The Gulf crisis got us wondering about how the people impacting by the 1989 Exxon Valdez disaster are doing all these years later. Two decades ago, the Exxon Valdez tanker leaked 11 million gallons of crude and left 1,500 miles of Alaska coastline blackened. Birds, sea life and the people of the area were devastated. CNN's Dan Simon has an update tonight from and shows us what life is like now along Prince William Sound.
Join us for these stories and much more starting at 10 p.m. ET. See you then.
Most of us have wondered which of our things we would rescue from our homes in an emergency. Jewelery? Documents? A lot of people say they'd grab their photo albums.
[cnn-photo-caption image=http://i2.cdn.turner.com/cnn/2010/images/05/06/justine.clean.up.jpg caption="Today, hundreds of people in Nashville went home for the first time."]
As Gary Tuchman and I toured a badly-hit area of Nashville today with a search and rescue team, one particular sight brought home the astonishing speed with which the flood waters gushed into this region: we saw a couple crouched in their driveway, laying out photos to dry. They hadn't even had time to save them when they evacuated, but it looked like the photos were one of the first things they came back for.
You actually have to hunt really hard to find any flood water in Nashville today. When the water came, it came fast – rushing in to 12 feet above the normal level – but when it left, it went pretty quickly too. If you find a patch, watch it for an hour you can see the level drop.
[cnn-photo-caption image=http://i.cdn.turner.com/cnn/2010/images/05/04/story.tn.flooding.gi.jpg caption="Heavy storms in the Southeast have caused at least 28 deaths, 19 of them in Tennessee" width=300 height=169]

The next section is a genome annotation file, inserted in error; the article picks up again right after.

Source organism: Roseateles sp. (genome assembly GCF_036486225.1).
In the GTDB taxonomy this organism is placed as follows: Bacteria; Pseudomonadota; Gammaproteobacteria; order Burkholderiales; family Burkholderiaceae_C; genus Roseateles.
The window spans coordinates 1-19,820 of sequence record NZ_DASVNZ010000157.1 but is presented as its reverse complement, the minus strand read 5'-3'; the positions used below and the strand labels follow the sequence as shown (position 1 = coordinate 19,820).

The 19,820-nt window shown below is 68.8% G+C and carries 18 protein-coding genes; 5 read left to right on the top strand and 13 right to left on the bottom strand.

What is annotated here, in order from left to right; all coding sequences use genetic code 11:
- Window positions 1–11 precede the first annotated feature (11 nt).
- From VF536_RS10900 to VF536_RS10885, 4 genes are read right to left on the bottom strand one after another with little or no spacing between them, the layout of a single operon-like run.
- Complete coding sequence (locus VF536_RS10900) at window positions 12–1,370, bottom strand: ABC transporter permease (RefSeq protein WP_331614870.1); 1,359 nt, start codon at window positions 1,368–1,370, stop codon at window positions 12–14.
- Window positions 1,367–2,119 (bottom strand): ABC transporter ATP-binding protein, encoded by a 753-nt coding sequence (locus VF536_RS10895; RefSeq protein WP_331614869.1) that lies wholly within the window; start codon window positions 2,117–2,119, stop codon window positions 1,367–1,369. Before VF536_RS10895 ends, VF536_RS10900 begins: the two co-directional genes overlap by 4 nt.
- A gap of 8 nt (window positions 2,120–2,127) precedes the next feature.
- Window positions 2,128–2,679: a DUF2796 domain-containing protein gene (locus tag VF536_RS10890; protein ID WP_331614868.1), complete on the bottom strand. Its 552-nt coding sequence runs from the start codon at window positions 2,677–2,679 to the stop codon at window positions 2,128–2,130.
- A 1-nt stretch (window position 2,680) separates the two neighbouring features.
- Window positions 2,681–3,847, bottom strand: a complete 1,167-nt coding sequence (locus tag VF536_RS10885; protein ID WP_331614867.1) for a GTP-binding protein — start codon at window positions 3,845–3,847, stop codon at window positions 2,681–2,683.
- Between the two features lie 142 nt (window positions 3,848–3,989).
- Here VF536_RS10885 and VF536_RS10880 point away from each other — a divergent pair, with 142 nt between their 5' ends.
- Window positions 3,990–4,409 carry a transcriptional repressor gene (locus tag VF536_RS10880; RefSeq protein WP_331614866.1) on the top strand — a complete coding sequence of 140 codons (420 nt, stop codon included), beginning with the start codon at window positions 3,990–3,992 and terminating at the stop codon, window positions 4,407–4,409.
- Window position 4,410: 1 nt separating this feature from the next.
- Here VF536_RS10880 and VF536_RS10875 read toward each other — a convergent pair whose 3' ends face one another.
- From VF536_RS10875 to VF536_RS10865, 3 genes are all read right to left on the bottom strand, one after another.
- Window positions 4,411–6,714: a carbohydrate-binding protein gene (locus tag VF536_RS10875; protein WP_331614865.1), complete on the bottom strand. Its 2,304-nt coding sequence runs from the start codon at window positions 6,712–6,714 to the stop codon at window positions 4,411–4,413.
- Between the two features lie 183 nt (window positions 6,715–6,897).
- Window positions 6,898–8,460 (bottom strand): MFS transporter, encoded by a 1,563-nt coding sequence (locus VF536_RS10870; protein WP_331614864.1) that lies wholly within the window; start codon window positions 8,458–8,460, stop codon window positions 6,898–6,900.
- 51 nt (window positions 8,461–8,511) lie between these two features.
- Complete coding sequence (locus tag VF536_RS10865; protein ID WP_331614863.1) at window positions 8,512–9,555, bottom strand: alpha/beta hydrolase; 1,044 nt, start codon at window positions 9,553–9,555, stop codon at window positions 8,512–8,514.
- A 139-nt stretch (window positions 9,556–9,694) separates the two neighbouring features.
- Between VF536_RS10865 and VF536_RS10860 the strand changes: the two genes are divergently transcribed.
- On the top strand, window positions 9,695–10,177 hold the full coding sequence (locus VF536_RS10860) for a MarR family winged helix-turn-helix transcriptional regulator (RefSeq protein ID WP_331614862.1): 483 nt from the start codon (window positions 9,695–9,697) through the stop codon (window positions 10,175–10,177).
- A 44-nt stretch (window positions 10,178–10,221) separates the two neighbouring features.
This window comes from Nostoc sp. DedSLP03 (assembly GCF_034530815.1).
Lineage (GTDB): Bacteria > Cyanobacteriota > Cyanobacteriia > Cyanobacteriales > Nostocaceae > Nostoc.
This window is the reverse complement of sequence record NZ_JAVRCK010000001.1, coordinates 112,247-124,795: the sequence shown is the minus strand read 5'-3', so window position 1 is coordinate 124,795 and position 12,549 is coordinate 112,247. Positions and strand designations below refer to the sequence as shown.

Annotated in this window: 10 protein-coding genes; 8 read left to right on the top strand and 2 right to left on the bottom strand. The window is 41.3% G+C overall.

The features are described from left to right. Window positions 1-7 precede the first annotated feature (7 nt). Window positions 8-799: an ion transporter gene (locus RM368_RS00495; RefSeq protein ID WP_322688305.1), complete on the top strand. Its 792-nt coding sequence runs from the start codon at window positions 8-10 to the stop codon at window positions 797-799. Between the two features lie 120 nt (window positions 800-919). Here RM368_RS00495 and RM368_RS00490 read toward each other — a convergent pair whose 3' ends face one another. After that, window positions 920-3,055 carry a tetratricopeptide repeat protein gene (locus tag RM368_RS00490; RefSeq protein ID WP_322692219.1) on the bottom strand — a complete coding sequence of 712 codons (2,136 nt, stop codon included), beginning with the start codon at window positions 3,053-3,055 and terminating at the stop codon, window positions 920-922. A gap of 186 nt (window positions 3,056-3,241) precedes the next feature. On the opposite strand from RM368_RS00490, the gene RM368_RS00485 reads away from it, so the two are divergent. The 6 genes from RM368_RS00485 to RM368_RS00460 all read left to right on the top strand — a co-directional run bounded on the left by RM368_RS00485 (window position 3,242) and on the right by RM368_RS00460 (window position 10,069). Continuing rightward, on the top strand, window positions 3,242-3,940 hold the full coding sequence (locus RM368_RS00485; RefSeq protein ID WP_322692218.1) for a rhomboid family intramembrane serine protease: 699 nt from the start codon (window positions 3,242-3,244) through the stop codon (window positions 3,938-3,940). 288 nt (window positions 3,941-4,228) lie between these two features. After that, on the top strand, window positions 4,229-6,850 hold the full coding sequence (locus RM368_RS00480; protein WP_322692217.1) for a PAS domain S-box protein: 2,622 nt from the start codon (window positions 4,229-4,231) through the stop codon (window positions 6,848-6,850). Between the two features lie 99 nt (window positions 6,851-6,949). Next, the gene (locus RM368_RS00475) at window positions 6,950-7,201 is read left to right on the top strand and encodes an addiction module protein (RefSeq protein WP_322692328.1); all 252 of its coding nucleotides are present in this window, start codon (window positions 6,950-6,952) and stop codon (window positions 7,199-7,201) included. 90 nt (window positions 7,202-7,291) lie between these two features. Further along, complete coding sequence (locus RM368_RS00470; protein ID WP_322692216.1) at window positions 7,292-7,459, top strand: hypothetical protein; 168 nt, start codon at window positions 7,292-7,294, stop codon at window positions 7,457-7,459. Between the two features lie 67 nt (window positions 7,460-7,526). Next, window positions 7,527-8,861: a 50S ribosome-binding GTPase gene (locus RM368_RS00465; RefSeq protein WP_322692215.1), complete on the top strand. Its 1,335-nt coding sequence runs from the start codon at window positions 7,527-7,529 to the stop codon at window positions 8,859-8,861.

Heavy storms that have battered the Southeast since the weekend have caused at least 28 deaths, 19 of them in Tennessee.
The rain has been especially cruel to Tennessee, swelling rivers to historic levels, turning roads to lakes and flooding landmarks such as the Grand Ole Opry in Nashville.
Parts of Tennessee had been so damaged by the floods that President Obama declared them major disaster areas, a designation that makes federal funding available to affected residents.
How you can help...
To find out how you can make a difference and help provide relief for the flood victims in Tennessee, visit our Impact Your World page.
CNN Wire Staff
[cnn-photo-caption image=http://i.cdn.turner.com/cnn/2010/WORLD/asiapcf/05/04/pakistan.lawless.province/story.suspect.times.square.orkt.jpg caption="Times Square bombing suspect Faisal Shahzad told the FBI he trained at a terrorism camp in Pakistan's Waziristan region." width=300 height=169]
Faisal Shahzad, the suspect in the attempted bombing of Times Square, was heading for Pakistan - where he was born - when he was arrested late Monday night.
His family originally comes from a village near Peshawar in Pakistan.
Pakistan's western areas, along the border with Afghanistan, have been a haven for Islamist radicals for years, despite efforts to bring it under control.
Shahzad told the FBI he trained at a terrorism camp in the Waziristan region of Pakistan, a U.S. administration official told CNN. However, the official said investigators have nothing to corroborate his account.